When to Use Exclamation Marks

When to use Exclamation MarksIt isn’t easy to grasp the concept of when to use exclamation marks, especially in today’s world where they seem to be more common than Charlie Sheen’s trips to his local liquor store.

Some people think that they add flare and expression to writing, while others detest them, claiming that exclamation marks serve no real purpose and should be eradicated from English punctuation for good.

Here’s our view on the exclamation mark and when it should, and should not, be used.

The Exclamation Mark

The exclamation mark, or exclamation point, is a punctuation mark that is placed after a word or at the end of a sentence in order to emphasize strong feelings or to indicate abrupt shouting or interjections. For example: “Hey!”, “Stop right there!” Alternatively, the exclamation point can accompany mimetically produced sounds. For example: “The dog went woof! as the postman passed the gate.”

In more recent times, the exclamation mark has become increasingly overused and many people have developed the habit of using more than one exclamation mark to try and increase the effect of the punctuation. For example: “Laugh out loud!!!! You rock!!!”

This type of usage gets on the nerves of many grammarians and English academics alike and it really is best to avoid it at all costs in any type of formal writing.

For more information about the exclamation mark, see our article: 14 punctuation marks.

 

When to use exclamation marks


Academic and Formal Writing

It is generally accepted that the exclamation mark should not be used within academic or formal writing. Grammarians and linguists argue that the exclamation mark has no place in this type of writing because they believe that an adept writer should be capable of emphasizing a point without the need for an exclamation mark. They view the usage of exclamation points as immature and colloquial. For this reason it is best to avoid the use of exclamation marks in business writing, resumes, job applications and academic writing, unless you are directly quoting a sentence or extract that does use an exclamation mark.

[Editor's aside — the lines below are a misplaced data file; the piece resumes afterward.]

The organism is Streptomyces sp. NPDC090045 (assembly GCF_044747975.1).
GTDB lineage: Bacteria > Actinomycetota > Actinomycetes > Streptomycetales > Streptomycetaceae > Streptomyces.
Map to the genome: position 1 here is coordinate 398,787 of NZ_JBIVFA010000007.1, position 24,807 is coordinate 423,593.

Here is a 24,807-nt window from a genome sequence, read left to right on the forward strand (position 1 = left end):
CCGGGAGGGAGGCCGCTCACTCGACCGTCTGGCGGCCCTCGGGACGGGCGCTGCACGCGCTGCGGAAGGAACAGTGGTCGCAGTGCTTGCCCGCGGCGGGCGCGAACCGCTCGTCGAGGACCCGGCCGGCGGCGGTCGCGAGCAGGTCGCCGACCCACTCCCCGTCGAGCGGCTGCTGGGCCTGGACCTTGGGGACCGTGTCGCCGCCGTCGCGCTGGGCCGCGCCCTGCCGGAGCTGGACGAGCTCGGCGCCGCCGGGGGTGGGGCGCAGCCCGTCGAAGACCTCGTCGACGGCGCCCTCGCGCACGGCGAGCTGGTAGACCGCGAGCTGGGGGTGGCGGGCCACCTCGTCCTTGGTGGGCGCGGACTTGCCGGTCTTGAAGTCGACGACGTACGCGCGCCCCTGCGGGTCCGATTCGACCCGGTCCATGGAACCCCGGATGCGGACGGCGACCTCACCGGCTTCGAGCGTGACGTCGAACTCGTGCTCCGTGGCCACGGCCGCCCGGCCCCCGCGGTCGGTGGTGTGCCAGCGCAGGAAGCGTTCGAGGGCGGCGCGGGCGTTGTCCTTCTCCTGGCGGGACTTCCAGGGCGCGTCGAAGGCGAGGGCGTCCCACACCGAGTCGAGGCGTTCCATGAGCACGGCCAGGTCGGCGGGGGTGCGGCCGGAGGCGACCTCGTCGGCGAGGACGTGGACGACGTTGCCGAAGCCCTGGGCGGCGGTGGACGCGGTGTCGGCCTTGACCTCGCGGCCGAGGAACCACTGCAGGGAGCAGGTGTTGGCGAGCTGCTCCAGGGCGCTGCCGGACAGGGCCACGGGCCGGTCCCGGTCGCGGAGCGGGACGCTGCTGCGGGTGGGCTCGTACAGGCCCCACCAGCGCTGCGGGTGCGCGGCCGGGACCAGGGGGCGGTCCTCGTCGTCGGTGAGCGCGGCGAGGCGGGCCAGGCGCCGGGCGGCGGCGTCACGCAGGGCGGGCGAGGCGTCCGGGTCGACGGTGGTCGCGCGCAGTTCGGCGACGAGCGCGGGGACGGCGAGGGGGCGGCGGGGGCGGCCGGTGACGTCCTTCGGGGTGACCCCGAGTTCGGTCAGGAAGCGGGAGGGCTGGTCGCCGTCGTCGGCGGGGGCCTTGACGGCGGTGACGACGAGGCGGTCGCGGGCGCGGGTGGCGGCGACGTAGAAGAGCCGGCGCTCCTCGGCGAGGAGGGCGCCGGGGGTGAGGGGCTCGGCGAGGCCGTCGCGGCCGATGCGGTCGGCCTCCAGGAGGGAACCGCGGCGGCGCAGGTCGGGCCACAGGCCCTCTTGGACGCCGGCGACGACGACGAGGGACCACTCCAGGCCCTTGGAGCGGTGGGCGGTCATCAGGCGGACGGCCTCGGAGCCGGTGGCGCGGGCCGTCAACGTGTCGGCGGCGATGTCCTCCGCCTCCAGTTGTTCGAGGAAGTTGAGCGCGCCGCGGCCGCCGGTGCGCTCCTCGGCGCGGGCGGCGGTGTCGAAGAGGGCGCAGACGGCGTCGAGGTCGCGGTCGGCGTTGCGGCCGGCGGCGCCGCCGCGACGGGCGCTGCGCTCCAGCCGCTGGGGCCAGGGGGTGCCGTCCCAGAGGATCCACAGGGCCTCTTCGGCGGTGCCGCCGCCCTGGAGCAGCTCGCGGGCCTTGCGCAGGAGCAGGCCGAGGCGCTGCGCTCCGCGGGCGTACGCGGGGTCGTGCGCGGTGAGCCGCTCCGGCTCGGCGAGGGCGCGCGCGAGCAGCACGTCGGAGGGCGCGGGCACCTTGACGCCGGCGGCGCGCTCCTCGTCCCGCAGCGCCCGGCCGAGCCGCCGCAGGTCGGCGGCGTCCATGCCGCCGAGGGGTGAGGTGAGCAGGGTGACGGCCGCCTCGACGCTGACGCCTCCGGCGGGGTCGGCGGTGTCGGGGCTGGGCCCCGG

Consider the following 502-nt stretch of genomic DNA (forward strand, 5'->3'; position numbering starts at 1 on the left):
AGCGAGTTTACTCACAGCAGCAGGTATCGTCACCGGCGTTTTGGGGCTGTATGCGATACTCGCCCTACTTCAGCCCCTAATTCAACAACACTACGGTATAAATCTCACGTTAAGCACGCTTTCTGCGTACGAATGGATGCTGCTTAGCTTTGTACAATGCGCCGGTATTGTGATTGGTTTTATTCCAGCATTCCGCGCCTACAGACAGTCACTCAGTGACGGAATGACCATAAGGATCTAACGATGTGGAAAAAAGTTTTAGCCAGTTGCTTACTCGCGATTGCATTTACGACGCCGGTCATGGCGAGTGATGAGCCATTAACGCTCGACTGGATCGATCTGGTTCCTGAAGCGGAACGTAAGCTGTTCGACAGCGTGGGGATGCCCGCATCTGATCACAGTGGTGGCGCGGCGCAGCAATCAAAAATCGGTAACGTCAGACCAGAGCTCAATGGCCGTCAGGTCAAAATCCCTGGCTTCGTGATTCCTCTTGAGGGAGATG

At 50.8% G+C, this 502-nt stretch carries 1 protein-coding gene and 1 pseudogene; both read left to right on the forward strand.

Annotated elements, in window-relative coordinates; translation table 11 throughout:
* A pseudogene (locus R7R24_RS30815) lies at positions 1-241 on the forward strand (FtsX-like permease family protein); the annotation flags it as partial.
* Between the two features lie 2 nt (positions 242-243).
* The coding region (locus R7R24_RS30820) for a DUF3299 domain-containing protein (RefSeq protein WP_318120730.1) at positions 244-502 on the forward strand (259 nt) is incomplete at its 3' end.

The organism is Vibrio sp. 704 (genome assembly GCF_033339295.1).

Creative Writing

Writers are more open to take liberties with punctuation rules when composing creative documents because this type of communication is much more artistic and imaginative. However, even though the use of exclamation marks is more acceptable in this genre, it is crucial that they are not overused, as this can make the writer appear lazy and incapable of effectively using language to convey emotion and passion. If you do want to use exclamation marks, use them sparingly and never use more than one after a sentence or word.

Social communication

The popularity of social networks and computer-based communication methods in recent years has given rise to a whole new written form of English, within which the exclamation mark features heavily. It is not unusual for text messages to feature strings of exclamation marks, with the general rule of thumb being the more exclamation marks that are used, the higher the degree of emphasis.

In informal forms of writing such as email, text messages, Facebook wall posts, chat room exchanges, and Twitter updates, the use of the exclamation mark is completely acceptable—almost compulsory. However, the key to ensuring appropriate use of this punctuation mark within social communication vehicles is to bear in mind the recipient of the message. What is a suitable response to a friend’s email, may be highly inappropriate for an email sent to a professor or in a SMS response to a text-based reminder of a pending job interview.


If you’re still not sure about when to use exclamation marks, or any other type of punctuation mark, then our online proofreaders can help you to decide.

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